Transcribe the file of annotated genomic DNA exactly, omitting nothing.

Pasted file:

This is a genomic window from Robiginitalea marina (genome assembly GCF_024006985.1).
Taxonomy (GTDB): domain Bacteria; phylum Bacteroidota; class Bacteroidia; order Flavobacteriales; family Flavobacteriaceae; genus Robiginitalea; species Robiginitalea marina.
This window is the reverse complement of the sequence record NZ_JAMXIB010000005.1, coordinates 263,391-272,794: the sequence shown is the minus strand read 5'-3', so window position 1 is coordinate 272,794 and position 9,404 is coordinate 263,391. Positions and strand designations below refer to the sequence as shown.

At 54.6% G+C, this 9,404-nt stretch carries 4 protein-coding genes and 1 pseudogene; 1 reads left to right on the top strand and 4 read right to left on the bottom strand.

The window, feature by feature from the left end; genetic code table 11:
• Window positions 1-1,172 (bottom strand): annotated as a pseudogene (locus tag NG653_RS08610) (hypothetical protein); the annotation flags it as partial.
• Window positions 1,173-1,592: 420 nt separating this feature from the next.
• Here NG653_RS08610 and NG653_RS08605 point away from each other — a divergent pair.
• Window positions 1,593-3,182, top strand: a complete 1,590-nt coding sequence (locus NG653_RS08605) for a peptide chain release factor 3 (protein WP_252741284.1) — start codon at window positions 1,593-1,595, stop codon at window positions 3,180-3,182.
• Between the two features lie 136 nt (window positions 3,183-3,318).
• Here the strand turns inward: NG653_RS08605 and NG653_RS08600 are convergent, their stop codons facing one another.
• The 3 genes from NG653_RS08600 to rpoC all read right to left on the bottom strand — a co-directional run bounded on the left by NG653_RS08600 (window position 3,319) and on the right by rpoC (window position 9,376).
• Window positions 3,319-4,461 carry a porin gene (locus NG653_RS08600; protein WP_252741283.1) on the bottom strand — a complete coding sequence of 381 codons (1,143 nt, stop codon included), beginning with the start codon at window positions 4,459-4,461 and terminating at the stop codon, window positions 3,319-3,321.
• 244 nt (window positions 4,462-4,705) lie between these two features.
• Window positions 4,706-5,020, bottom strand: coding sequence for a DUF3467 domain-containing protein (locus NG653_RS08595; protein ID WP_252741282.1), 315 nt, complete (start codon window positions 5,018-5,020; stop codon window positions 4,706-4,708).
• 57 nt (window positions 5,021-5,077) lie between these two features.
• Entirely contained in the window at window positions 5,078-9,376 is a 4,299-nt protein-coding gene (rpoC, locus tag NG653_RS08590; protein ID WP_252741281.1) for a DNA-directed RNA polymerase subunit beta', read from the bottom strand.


This is a genomic window from Robiginitalea marina (genome assembly GCF_024006985.1).
Taxonomy (GTDB): domain Bacteria; phylum Bacteroidota; class Bacteroidia; order Flavobacteriales; family Flavobacteriaceae; genus Robiginitalea; species Robiginitalea marina.
This window is the reverse complement of the sequence record NZ_JAMXIB010000005.1, coordinates 263,391-272,794: the sequence shown is the minus strand read 5'-3', so window position 1 is coordinate 272,794 and position 9,404 is coordinate 263,391. Positions and strand designations below refer to the sequence as shown.

At 54.6% G+C, this 9,404-nt stretch carries 4 protein-coding genes and 1 pseudogene; 1 reads left to right on the top strand and 4 read right to left on the bottom strand.

The window, feature by feature from the left end; genetic code table 11:
• Window positions 1-1,172 (bottom strand): annotated as a pseudogene (locus tag NG653_RS08610) (hypothetical protein); the annotation flags it as partial.
• Window positions 1,173-1,592: 420 nt separating this feature from the next.
• Here NG653_RS08610 and NG653_RS08605 point away from each other — a divergent pair.
• Window positions 1,593-3,182, top strand: a complete 1,590-nt coding sequence (locus NG653_RS08605) for a peptide chain release factor 3 (protein WP_252741284.1) — start codon at window positions 1,593-1,595, stop codon at window positions 3,180-3,182.
• Between the two features lie 136 nt (window positions 3,183-3,318).
• Here the strand turns inward: NG653_RS08605 and NG653_RS08600 are convergent, their stop codons facing one another.
• The 3 genes from NG653_RS08600 to rpoC all read right to left on the bottom strand — a co-directional run bounded on the left by NG653_RS08600 (window position 3,319) and on the right by rpoC (window position 9,376).
• Window positions 3,319-4,461 carry a porin gene (locus NG653_RS08600; protein WP_252741283.1) on the bottom strand — a complete coding sequence of 381 codons (1,143 nt, stop codon included), beginning with the start codon at window positions 4,459-4,461 and terminating at the stop codon, window positions 3,319-3,321.
• 244 nt (window positions 4,462-4,705) lie between these two features.
• Window positions 4,706-5,020, bottom strand: coding sequence for a DUF3467 domain-containing protein (locus NG653_RS08595; protein ID WP_252741282.1), 315 nt, complete (start codon window positions 5,018-5,020; stop codon window positions 4,706-4,708).
• 57 nt (window positions 5,021-5,077) lie between these two features.
• Entirely contained in the window at window positions 5,078-9,376 is a 4,299-nt protein-coding gene (rpoC, locus tag NG653_RS08590; protein ID WP_252741281.1) for a DNA-directed RNA polymerase subunit beta', read from the bottom strand.